Monday, March 3, 2008

Barguy's Focaccia

I've mentioned Chip Shots Grill and Sports Pub before, and today's blog entry is about one of my favorite sandwiches, which was "invented" at that pub.

I first had focaccia at a restaurant called Houlihan's, which I first visited when they had a restaurant in Quincy Market in Boston. That restaurant has closed and there is another in its place, but one of the sandwiches they had there was a "Brentwood Chicken Grill," which intrigued me because I grew up in Brentwood, NY, and also because the sandwich was served on "focaccia bread." (Note: the chain now has a "Brentwood Chicken Sandwich" which is now served on a whole wheat bun. Pity!)

Focaccia is a bread which is usually seasoned with olive oil, onions, herbs, cheese, etc. There are probably as many variations in how a focaccia is made as there are variations in how pizza is prepared. In Houlihan's case, the sandwich had some cheese, rosemary, and a nice texture. I had this sandwich numerous times, even after Houlihan's in Quincy Market closed--I found a location in Lake Grove, NY, across the street from the Smith Haven Mall on Middle Country Road.

Anyway, at Chip Shots, I saw a number of focaccia sandwiches in their specials list, but never bothered to order them. After all, the idea of teriyaki chicken on a focaccia roll didn't really appeal to me. However, one day, I saw a special focaccia sandwich with the simple name "Roast Beef, Swiss Cheese, and Mushrooms." I ordered the sandwich and was immediately hooked. THIS was a sandwich I really liked! I liked it so much that I came back the very next day to order it again!

When I came back the next week, the specials list changed. I mentioned to one of the owners (Shannon) that the focaccia sandwich I had the previous week was one of the first times I ever came back to Chip Shots solely for the food (I really like the atmosphere and the people there, which is my main reason for frequenting that place). Shannon assured me that I could order that sandwich off the menu, and there would never be a problem. I took her up on that, and it now is one of the only meals I eat there... when I like something, I like it!

Recently, that focaccia sandwich reappeared on the specials list at Chip Shots, only this time it was called "Barguy's Focaccia." The name "Barguy" is one that I used when logging into the NTN trivia games that were once at the pub, and is the wait staff's nickname for me. I was honored; this was the second time a special was named after me!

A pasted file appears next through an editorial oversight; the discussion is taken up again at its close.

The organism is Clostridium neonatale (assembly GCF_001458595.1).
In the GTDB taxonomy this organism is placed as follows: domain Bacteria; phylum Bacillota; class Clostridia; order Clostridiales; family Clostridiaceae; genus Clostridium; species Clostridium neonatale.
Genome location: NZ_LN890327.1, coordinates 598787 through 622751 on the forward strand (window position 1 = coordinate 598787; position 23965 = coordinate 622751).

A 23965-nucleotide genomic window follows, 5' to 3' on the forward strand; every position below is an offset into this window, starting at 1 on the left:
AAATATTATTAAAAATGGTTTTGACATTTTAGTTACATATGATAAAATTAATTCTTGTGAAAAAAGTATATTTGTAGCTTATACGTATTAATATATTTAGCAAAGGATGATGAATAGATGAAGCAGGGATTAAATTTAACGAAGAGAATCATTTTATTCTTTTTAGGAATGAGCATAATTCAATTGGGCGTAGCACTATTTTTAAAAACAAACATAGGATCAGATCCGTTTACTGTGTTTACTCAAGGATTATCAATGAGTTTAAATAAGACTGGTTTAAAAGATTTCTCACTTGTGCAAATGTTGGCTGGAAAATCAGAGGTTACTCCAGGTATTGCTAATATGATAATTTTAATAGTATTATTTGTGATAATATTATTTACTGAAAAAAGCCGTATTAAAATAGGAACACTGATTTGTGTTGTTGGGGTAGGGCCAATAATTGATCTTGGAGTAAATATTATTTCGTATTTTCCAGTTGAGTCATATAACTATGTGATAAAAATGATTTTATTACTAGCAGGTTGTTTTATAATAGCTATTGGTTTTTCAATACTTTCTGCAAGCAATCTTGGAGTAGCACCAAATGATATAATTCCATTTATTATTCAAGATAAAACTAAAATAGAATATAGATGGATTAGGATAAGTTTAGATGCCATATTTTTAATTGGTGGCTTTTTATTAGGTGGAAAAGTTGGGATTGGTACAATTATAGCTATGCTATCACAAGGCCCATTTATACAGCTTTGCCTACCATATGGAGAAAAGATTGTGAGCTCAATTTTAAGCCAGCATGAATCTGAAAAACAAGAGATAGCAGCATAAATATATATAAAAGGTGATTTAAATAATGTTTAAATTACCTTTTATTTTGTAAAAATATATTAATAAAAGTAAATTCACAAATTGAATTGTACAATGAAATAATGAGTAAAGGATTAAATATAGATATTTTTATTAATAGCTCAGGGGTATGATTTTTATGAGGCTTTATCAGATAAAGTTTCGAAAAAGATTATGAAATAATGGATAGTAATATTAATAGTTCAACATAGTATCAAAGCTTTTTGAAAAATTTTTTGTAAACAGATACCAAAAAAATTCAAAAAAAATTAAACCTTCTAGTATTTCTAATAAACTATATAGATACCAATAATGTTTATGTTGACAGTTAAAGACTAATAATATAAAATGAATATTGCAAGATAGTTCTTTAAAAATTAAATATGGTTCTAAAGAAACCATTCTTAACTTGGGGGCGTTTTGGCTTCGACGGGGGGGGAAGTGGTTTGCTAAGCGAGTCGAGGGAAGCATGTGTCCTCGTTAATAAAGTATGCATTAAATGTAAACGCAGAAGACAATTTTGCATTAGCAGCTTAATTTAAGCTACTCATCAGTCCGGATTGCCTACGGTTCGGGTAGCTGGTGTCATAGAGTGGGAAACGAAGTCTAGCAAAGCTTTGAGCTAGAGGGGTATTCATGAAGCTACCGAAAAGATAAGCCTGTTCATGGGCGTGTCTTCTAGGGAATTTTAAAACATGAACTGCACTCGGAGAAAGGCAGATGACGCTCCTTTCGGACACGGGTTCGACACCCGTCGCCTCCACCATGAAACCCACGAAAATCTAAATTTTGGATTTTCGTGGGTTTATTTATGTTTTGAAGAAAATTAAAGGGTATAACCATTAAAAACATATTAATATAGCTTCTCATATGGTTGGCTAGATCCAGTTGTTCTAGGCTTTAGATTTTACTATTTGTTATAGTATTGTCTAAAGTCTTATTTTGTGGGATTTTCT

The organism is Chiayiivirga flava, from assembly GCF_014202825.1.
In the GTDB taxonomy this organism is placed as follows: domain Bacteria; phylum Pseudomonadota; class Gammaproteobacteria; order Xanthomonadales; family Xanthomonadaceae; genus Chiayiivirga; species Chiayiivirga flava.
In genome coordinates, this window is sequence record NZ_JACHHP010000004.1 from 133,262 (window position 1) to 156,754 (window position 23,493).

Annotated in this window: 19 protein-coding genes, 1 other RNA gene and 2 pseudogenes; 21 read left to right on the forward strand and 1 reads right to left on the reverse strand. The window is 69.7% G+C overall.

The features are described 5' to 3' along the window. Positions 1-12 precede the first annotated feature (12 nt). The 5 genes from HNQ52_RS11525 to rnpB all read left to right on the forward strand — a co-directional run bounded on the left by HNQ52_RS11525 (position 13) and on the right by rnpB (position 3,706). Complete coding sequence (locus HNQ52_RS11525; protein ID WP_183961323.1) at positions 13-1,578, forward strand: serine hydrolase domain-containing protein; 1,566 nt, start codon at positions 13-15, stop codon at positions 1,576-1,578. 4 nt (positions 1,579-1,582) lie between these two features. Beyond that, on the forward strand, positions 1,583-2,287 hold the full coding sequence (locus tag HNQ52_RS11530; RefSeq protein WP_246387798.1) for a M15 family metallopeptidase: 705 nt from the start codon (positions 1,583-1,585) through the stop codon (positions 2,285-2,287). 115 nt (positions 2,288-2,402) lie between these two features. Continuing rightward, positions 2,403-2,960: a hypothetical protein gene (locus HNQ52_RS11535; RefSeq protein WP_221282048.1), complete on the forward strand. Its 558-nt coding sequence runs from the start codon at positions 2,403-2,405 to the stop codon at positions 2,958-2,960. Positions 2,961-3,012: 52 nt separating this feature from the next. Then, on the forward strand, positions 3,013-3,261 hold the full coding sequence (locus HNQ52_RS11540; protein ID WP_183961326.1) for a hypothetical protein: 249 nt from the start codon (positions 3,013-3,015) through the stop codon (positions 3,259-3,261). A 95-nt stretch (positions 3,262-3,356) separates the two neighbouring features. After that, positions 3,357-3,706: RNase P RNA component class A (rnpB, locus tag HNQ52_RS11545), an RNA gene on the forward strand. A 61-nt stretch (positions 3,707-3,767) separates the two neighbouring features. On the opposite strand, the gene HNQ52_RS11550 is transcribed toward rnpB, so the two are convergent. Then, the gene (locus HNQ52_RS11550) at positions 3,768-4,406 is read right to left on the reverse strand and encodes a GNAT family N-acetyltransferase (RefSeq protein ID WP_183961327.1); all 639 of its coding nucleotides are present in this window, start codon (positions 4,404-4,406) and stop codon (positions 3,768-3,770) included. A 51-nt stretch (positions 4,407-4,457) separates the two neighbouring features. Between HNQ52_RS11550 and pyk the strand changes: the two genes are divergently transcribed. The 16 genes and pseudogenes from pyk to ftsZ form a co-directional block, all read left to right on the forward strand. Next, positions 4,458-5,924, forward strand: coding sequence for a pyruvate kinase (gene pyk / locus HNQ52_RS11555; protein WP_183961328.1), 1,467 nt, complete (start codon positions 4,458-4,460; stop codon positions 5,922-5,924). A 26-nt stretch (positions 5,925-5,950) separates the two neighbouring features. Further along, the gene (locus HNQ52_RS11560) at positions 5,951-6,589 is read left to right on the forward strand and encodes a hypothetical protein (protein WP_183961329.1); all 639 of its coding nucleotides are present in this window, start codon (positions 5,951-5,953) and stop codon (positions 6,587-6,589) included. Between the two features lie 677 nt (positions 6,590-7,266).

This past weekend, I happened to notice some focaccia rolls at Hannahford's when doing some grocery shopping. I immediately got the idea to share my favorite sandwich with Sandra. I looked at the price of roast beef, and found it prohibitive--more expensive than some steaks! So, instead of using roast beef, I used shaved steak, which was less than half the price of the roast beef. (Chip Shots once made it as a "steak sandwich" for me when they ran out of roast beef when I ordered it.)

I made the sandwich and omitted the mushrooms for Sandra's sandwich, since she doesn't like them. We sliced up some baby Vidalia onions as well. Sandra loved the sandwich as much as I did. The two of us have now agreed to make this an occasional lunch meal on weekends.

The recipe below is my own adaptation of the Chip Shots recipe. It is the version that I made this past weekend. My sandwich included the mushrooms; Sandra's didn't.

Barguy's Focaccia (Roast Beef, Swiss, Mushrooms)

Source:Chip Shots Grill and Sports Pub
Yield:One sandwich


1 medium sized onion focaccia roll

2-4 slices aged Swiss cheese

1 Tbs butter

1 Tbs Olive oil

¼ small onion, sliced

1 oz sliced mushrooms (canned is fine)

½ lb roast beef (shaved steak will also do)

Preheat oven to 400°F. Slice the focaccia roll into two slices and toast so that the inside gets a bit of color. Keep oven on after you remove the bread, and immediately add the slices of Swiss cheese evenly onto the sandwich halves.

Meanwhile, melt butter and olive oil in a large skillet over medium heat. Add sliced onions and mushrooms to the butter/oil mixture, stirring occasionally until onions are translucent, about five minutes.

Cut roast beef slices in half or quarters, and add to the skillet and cook for another couple minutes until the redness in the beef starts to disappear. If using shaved steak, cook a bit longer until the meat is about medium done. Mix the meat with the onions, mushrooms, and then move to plate lined with absorbent paper.

Add the drained meat, onions, and mushrooms onto the sandwich halves on top of the cheese. Assemble the sandwich, adding toothpicks if necessary to keep the halves together.

Toast in the oven for 3-4 minutes until cheese melts.

Serve immediately.

Bon Appetit!

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